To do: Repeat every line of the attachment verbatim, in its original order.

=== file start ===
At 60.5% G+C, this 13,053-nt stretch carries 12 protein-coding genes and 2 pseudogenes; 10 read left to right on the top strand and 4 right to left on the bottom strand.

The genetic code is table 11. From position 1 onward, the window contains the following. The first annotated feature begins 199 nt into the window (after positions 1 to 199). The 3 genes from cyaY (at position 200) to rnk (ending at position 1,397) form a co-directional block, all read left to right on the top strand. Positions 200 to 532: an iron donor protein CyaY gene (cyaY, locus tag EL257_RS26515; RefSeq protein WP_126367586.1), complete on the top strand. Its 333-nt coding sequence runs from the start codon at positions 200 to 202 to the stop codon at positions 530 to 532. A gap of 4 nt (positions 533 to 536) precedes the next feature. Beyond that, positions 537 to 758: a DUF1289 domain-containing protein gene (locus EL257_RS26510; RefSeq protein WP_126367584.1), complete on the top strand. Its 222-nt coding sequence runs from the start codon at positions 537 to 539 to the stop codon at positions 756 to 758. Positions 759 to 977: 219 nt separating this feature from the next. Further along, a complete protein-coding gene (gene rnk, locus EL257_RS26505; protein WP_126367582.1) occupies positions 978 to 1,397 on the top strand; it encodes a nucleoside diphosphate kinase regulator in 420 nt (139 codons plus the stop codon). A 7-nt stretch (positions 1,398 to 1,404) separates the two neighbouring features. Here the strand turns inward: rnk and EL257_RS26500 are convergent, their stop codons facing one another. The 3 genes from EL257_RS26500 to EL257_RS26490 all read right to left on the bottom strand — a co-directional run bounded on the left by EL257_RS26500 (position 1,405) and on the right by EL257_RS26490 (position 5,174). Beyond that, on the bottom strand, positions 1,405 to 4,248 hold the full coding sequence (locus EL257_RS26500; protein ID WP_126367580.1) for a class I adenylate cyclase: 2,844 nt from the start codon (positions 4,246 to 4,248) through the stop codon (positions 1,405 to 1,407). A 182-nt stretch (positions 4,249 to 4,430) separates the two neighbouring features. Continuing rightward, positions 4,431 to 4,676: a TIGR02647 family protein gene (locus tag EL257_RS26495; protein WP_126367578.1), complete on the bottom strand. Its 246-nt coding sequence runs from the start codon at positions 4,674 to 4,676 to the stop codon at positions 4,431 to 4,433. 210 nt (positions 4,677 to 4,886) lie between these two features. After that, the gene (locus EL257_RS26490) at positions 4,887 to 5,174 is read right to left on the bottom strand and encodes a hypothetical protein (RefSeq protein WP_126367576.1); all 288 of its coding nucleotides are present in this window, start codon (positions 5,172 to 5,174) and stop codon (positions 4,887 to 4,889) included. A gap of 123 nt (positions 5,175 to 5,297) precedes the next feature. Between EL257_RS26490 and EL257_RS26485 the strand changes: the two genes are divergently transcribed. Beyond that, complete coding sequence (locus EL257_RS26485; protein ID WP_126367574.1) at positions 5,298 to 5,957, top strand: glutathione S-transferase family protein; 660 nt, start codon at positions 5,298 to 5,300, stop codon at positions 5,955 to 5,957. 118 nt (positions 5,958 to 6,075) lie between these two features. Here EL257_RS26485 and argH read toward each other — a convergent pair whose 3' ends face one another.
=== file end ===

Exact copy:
At 60.5% G+C, this 13,053-nt stretch carries 12 protein-coding genes and 2 pseudogenes; 10 read left to right on the top strand and 4 right to left on the bottom strand.

The genetic code is table 11. From position 1 onward, the window contains the following. The first annotated feature begins 199 nt into the window (after positions 1 to 199). The 3 genes from cyaY (at position 200) to rnk (ending at position 1,397) form a co-directional block, all read left to right on the top strand. Positions 200 to 532: an iron donor protein CyaY gene (cyaY, locus tag EL257_RS26515; RefSeq protein WP_126367586.1), complete on the top strand. Its 333-nt coding sequence runs from the start codon at positions 200 to 202 to the stop codon at positions 530 to 532. A gap of 4 nt (positions 533 to 536) precedes the next feature. Beyond that, positions 537 to 758: a DUF1289 domain-containing protein gene (locus EL257_RS26510; RefSeq protein WP_126367584.1), complete on the top strand. Its 222-nt coding sequence runs from the start codon at positions 537 to 539 to the stop codon at positions 756 to 758. Positions 759 to 977: 219 nt separating this feature from the next. Further along, a complete protein-coding gene (gene rnk, locus EL257_RS26505; protein WP_126367582.1) occupies positions 978 to 1,397 on the top strand; it encodes a nucleoside diphosphate kinase regulator in 420 nt (139 codons plus the stop codon). A 7-nt stretch (positions 1,398 to 1,404) separates the two neighbouring features. Here the strand turns inward: rnk and EL257_RS26500 are convergent, their stop codons facing one another. The 3 genes from EL257_RS26500 to EL257_RS26490 all read right to left on the bottom strand — a co-directional run bounded on the left by EL257_RS26500 (position 1,405) and on the right by EL257_RS26490 (position 5,174). Beyond that, on the bottom strand, positions 1,405 to 4,248 hold the full coding sequence (locus EL257_RS26500; protein ID WP_126367580.1) for a class I adenylate cyclase: 2,844 nt from the start codon (positions 4,246 to 4,248) through the stop codon (positions 1,405 to 1,407). A 182-nt stretch (positions 4,249 to 4,430) separates the two neighbouring features. Continuing rightward, positions 4,431 to 4,676: a TIGR02647 family protein gene (locus tag EL257_RS26495; protein WP_126367578.1), complete on the bottom strand. Its 246-nt coding sequence runs from the start codon at positions 4,674 to 4,676 to the stop codon at positions 4,431 to 4,433. 210 nt (positions 4,677 to 4,886) lie between these two features. After that, the gene (locus EL257_RS26490) at positions 4,887 to 5,174 is read right to left on the bottom strand and encodes a hypothetical protein (RefSeq protein WP_126367576.1); all 288 of its coding nucleotides are present in this window, start codon (positions 5,172 to 5,174) and stop codon (positions 4,887 to 4,889) included. A gap of 123 nt (positions 5,175 to 5,297) precedes the next feature. Between EL257_RS26490 and EL257_RS26485 the strand changes: the two genes are divergently transcribed. Beyond that, complete coding sequence (locus EL257_RS26485; protein ID WP_126367574.1) at positions 5,298 to 5,957, top strand: glutathione S-transferase family protein; 660 nt, start codon at positions 5,298 to 5,300, stop codon at positions 5,955 to 5,957. 118 nt (positions 5,958 to 6,075) lie between these two features. Here EL257_RS26485 and argH read toward each other — a convergent pair whose 3' ends face one another.